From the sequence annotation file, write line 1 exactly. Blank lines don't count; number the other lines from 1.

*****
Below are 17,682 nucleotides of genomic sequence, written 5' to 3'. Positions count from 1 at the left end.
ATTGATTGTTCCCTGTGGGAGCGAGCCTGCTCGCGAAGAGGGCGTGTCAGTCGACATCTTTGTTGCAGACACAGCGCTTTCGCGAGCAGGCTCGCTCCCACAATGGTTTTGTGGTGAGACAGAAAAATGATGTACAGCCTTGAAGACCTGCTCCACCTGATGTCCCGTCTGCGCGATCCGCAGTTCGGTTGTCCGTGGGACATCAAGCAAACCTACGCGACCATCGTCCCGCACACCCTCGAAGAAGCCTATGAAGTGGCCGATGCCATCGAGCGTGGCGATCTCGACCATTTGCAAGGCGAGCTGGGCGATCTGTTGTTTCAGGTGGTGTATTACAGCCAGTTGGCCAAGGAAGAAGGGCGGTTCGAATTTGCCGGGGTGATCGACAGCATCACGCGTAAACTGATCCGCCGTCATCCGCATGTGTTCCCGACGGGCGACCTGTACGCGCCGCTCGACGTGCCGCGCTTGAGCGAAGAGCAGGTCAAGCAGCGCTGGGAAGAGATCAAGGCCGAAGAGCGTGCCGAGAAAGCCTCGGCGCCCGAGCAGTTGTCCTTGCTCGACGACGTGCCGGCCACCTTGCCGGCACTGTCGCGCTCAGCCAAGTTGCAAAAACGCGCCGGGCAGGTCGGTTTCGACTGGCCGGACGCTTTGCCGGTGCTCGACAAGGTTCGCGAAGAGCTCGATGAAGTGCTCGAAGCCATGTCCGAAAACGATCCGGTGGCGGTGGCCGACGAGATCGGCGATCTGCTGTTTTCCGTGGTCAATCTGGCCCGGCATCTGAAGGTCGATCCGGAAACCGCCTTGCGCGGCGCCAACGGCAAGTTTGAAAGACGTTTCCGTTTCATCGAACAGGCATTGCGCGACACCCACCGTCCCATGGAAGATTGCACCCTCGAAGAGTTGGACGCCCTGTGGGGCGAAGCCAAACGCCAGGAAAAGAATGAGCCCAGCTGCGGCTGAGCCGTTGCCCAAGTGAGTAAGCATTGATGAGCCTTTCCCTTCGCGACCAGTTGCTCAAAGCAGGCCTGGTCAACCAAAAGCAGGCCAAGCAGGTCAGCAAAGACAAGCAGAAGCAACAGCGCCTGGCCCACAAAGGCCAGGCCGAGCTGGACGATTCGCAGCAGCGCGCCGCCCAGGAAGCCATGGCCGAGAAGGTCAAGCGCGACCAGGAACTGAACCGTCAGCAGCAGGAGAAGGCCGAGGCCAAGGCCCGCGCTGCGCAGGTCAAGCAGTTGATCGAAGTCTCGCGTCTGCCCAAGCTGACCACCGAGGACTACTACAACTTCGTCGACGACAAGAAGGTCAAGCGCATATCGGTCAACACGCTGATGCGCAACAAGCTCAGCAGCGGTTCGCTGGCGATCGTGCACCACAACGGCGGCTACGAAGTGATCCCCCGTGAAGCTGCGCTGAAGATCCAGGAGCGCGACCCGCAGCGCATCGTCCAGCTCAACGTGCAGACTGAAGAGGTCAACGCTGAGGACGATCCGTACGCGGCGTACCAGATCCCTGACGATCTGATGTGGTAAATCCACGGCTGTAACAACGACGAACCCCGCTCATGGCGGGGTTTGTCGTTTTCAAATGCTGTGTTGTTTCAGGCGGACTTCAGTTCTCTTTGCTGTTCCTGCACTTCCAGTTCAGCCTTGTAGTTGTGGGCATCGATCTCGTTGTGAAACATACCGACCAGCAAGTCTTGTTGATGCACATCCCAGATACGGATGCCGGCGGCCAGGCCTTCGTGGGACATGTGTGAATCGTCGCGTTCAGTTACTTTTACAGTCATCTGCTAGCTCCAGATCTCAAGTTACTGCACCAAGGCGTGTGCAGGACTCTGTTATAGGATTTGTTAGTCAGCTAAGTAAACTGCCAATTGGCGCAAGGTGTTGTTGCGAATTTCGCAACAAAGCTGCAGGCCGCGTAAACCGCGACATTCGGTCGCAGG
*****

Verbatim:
Below are 17,682 nucleotides of genomic sequence, written 5' to 3'. Positions count from 1 at the left end.